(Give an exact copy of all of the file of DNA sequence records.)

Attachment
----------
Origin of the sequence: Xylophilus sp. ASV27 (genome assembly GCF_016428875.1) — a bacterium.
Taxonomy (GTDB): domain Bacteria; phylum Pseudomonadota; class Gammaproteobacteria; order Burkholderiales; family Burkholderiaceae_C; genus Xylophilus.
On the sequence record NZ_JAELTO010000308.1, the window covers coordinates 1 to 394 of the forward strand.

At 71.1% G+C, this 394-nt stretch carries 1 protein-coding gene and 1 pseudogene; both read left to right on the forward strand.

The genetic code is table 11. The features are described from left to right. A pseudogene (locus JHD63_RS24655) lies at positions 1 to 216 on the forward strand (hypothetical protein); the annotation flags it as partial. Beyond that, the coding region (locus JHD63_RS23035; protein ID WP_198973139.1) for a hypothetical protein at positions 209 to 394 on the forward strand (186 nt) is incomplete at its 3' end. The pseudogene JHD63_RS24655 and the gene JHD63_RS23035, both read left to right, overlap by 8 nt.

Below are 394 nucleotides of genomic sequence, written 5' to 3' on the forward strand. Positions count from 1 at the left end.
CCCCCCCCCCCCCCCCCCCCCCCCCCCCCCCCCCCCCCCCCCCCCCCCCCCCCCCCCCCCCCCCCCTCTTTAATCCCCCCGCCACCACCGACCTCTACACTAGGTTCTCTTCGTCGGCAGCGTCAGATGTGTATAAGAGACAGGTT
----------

Origin of the sequence: Xylophilus sp. ASV27 (genome assembly GCF_016428875.1) — a bacterium.
Taxonomy (GTDB): domain Bacteria; phylum Pseudomonadota; class Gammaproteobacteria; order Burkholderiales; family Burkholderiaceae_C; genus Xylophilus.
On the sequence record NZ_JAELTO010000308.1, the window covers coordinates 1 to 394 of the forward strand.

At 71.1% G+C, this 394-nt stretch carries 1 protein-coding gene and 1 pseudogene; both read left to right on the forward strand.

The genetic code is table 11. The features are described from left to right. A pseudogene (locus JHD63_RS24655) lies at positions 1 to 216 on the forward strand (hypothetical protein); the annotation flags it as partial. Beyond that, the coding region (locus JHD63_RS23035; protein ID WP_198973139.1) for a hypothetical protein at positions 209 to 394 on the forward strand (186 nt) is incomplete at its 3' end. The pseudogene JHD63_RS24655 and the gene JHD63_RS23035, both read left to right, overlap by 8 nt.

Below are 394 nucleotides of genomic sequence, written 5' to 3' on the forward strand. Positions count from 1 at the left end.
CCCCCCCCCCCCCCCCCCCCCCCCCCCCCCCCCCCCCCCCCCCCCCCCCCCCCCCCCCCCCCCCCCTCTTTAATCCCCCCGCCACCACCGACCTCTACACTAGGTTCTCTTCGTCGGCAGCGTCAGATGTGTATAAGAGACAGGTT